The owner of BHS was trying to buy struggling tailor Austin Reed just a month before the department store collapsed, according to new documents published as part of the Parliamentary inquiry into the collapse.
A letter to MPs from Alan Jacobs, a retail professional who intermittently advised BHS buyer Dominic Chappell, claims Chappell was in discussions with the “management team of Austin Reed Group and its advisers between January and March 2016 regarding the possibility of Retail Acquisitions or an associated vehicle taking control of Austin Reed Group.”
It means Chappell was holding takeover talks just weeks before BHS collapsed. The department store went into administration in April, putting 11,000 jobs at risk.
Jacobs, who was a non-executive director of Austin Reed, says Chappell first contacted him about the possibility of taking over Austin Reed in October 2015. But Jacobs writes in his letter to MPs that takeover talks stalled after “it became clear that Mr Chappell and Retail Acquisitions did not have access to sufficient funds to conclude such a transaction.”
Retail Acquisitions Ltd is the vehicle that brought BHS for £1 last year from retail billionaire Sir Philip Green’s Arcadia Group. Retail Acquisitions Ltd is majority owned by Dominic Chappell, a twice bankrupt former racing driver who had no former retail experience prior to the BHS takeover.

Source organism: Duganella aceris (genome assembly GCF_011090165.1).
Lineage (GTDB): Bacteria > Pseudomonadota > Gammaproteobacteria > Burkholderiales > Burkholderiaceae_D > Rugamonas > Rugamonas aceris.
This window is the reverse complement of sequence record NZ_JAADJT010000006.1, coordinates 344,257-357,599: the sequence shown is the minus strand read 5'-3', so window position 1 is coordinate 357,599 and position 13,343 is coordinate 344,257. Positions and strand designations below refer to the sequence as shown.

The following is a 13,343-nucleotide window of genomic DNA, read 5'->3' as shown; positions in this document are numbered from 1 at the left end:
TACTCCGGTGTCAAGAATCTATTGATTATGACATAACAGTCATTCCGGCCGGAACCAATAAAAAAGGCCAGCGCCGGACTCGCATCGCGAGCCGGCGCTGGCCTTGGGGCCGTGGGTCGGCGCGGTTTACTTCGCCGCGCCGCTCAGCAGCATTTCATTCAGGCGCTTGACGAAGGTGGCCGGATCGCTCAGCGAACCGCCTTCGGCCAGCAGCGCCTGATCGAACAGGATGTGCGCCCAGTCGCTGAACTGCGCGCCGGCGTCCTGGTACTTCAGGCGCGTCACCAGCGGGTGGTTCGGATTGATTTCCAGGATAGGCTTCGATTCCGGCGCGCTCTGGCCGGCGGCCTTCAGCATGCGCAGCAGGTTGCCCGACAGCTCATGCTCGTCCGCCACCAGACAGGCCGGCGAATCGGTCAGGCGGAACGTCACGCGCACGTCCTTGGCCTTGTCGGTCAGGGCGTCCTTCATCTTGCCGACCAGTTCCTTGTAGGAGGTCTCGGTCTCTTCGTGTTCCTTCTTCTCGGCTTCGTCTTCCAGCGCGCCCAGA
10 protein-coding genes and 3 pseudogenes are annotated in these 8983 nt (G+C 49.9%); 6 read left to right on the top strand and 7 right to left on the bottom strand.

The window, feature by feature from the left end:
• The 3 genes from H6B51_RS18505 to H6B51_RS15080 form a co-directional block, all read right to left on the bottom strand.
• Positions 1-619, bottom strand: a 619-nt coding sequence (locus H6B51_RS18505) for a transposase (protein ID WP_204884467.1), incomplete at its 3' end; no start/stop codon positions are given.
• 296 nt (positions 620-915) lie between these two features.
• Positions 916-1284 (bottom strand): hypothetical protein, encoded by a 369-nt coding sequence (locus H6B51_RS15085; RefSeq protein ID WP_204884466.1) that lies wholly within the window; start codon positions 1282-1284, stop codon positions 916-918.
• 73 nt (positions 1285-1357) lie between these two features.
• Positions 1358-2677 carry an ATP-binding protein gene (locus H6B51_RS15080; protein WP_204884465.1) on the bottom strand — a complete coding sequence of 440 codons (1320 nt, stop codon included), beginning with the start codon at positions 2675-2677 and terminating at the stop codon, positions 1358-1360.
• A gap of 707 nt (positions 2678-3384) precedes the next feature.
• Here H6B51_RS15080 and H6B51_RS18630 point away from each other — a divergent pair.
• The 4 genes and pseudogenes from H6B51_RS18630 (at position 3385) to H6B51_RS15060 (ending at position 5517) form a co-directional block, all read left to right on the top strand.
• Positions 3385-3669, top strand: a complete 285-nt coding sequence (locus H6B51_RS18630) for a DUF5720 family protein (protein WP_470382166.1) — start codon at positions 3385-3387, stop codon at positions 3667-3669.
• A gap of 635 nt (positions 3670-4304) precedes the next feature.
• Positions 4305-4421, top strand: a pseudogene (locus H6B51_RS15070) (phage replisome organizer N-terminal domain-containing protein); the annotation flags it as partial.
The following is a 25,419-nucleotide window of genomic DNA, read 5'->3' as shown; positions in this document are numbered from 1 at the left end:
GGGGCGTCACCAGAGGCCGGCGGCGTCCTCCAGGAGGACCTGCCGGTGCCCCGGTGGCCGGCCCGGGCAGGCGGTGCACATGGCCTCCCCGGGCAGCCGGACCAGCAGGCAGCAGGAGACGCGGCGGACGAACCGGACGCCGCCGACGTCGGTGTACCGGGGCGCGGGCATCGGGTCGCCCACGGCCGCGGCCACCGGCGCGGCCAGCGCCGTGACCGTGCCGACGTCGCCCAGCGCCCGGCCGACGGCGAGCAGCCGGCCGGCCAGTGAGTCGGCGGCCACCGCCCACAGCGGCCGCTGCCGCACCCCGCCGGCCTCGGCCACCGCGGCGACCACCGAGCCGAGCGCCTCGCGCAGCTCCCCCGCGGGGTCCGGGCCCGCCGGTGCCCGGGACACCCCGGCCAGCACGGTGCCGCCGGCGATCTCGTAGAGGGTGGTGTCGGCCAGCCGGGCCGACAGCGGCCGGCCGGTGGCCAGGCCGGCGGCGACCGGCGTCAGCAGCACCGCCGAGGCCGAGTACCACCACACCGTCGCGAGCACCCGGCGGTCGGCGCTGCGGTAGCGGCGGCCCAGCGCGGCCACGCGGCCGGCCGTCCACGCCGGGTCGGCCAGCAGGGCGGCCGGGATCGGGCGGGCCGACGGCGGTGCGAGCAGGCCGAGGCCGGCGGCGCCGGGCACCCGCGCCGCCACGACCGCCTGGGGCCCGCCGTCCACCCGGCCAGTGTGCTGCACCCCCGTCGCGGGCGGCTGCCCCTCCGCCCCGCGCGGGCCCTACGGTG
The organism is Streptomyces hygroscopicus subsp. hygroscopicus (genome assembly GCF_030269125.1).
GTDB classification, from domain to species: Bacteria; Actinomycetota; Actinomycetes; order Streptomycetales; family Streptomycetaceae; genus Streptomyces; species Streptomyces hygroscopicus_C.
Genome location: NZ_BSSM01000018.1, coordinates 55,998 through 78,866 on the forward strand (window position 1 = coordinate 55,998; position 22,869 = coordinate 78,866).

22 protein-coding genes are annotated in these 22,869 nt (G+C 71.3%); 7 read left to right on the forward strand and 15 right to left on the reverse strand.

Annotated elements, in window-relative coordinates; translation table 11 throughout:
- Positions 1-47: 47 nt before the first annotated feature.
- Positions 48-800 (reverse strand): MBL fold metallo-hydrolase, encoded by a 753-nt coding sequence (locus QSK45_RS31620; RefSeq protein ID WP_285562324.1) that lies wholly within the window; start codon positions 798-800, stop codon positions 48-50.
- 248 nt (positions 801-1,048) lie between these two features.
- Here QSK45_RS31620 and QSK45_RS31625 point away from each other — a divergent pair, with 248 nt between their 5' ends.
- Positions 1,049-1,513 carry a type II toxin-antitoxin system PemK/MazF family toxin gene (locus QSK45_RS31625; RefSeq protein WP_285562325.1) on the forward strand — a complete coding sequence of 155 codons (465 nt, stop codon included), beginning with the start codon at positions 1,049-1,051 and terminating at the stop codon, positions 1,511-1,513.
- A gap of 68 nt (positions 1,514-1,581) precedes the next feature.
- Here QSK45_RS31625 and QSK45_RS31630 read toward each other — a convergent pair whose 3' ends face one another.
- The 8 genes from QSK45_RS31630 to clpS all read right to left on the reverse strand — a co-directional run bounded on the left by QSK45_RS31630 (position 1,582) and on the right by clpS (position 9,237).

MPs have already heard that Chappell saw the acquisition of BHS as a stepping stone to building a larger retail business. Cornhill Capital’s Andrew Frangos told MPs Chappell talked about acquiring “a Swiss retailer” and “a small UK retailer.”
An early financing contract from Cornhill Capital suggested Chappell could even go on to takeover Arcadia, although Chappell has since denied this to MPs.
Austin Reed was in financial difficulty at the time of Chappell’s interest and went into administration shortly after BHS.
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